How Does Faulks Create an Increasing Sense of Foreboding During Act One?

691 Words Apr 23rd, 2013 3 Pages
How does Faulks create an increasing sense of foreboding during Act One?
Faulks conveys an increasingly strong sense of foreboding throughout Part One of Birdsong. Although Faulks makes use of various portentous motifs, the ‘water-gardens’ scene, and ‘cathedral’ scene, are two clear examples of Faulks foreshadowing the turbulence of the future.
Notably, prior to the ‘water-gardens’ scene, and ‘cathedral’ scene, as Stephen ‘emptied his pocket of items he no longer needed’, Faulks provides the reader with a glaringly obvious use of foreshadowing. Faulks briefly describes the ‘railway tickets’ and ‘blue leather notebook’, before drawing particular attention to a ‘single, scrupulously sharpened blade’. Stephen’s ownership of this blade is
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Stephen acknowledges that ‘we are all to be taken back by this earth’, referencing the hideous slaughter of World War One. Furthermore, the ‘ill-fated warship’, on which Stephen and Isabelle are present, may be portentous of their hopeless future. They are headed for ‘ice, and equatorial winds’ – contrasting the heated, sexual tension of the ‘water-gardens’ – which may foreshadow the evaporation of their passion for one another. To Stephen, ‘the sensation of desire became indistinguishable from that of one towards death’, and this synonymous representation of two otherwise contrasting states of being, may represent the unnatural nature of Stephen and Isabelle’s love. Equally, Faulks may be trying to convey the condemned, destructive nature of their love for one another.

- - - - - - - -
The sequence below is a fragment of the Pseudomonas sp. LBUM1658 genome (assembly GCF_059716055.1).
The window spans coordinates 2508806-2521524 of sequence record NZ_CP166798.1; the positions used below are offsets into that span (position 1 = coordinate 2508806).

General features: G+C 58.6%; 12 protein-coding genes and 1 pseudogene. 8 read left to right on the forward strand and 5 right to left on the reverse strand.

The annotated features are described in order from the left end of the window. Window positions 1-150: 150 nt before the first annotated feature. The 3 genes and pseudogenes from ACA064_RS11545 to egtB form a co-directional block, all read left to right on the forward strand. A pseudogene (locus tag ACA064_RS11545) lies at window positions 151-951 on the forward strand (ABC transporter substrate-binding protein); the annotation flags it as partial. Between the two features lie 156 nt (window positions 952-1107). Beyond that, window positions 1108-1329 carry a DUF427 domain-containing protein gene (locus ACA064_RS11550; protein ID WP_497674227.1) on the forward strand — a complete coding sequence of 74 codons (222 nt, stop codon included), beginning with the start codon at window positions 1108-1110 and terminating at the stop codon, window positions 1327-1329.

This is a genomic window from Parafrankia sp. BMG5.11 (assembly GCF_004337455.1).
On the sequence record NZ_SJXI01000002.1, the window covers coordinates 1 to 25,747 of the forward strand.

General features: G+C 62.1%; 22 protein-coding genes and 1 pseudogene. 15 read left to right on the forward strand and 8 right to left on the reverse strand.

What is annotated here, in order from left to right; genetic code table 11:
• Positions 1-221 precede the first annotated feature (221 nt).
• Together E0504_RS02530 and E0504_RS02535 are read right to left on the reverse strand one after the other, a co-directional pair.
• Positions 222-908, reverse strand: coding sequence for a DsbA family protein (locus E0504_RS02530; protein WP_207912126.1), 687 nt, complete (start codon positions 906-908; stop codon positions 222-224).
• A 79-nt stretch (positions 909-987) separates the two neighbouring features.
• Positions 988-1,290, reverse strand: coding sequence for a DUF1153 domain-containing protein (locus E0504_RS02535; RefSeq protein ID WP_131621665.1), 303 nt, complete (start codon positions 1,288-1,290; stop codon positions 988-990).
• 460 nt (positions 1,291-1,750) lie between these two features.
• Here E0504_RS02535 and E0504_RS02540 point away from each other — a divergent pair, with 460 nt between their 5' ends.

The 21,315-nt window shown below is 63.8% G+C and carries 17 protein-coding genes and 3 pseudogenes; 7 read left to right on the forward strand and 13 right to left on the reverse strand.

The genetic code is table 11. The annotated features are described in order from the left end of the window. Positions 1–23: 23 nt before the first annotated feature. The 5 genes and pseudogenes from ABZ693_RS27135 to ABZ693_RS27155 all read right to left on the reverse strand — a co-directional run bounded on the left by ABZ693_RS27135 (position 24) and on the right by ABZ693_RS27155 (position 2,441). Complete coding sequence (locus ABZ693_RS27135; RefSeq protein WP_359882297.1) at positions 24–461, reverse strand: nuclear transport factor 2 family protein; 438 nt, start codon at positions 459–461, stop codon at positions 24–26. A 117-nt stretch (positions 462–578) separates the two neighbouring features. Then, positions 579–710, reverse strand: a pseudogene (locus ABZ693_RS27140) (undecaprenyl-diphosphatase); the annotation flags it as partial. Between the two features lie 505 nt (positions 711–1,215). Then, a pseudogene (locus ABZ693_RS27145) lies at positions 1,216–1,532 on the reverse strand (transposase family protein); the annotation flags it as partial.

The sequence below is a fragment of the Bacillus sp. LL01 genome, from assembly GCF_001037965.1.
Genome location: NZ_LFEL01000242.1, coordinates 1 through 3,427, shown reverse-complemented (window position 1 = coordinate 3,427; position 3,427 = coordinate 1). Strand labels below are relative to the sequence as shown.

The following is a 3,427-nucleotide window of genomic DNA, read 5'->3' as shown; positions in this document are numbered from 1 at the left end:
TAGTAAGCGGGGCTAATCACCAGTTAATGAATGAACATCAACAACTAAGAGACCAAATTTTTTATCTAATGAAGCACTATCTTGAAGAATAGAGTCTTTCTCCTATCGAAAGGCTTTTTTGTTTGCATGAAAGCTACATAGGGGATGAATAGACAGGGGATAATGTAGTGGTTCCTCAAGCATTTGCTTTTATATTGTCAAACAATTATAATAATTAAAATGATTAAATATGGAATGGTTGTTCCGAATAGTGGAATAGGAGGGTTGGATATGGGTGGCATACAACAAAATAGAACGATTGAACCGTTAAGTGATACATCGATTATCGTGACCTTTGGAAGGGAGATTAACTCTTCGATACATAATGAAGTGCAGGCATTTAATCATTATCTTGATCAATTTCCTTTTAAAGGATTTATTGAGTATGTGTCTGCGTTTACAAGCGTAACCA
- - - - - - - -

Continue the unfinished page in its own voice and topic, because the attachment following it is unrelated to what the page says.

Faulks further references World War One with Stephen’s contemplative reflection within the cathedral. Stephen stands with a plaque, commemorating a bishop, ‘beneath his feet’. His, the bishop’s, name ‘still not [to have been] erased by the traffic of the years, implying that, eventually, each of us returns to nothing; that life is a ‘blink of light between two eternities of darkness’. Time, inevitably, will erase any memory of death. Any memorial is derisory. Stephen feels that religion can provide little relief, when faced with Death. Stephen’s feeling that religion provides little relief is

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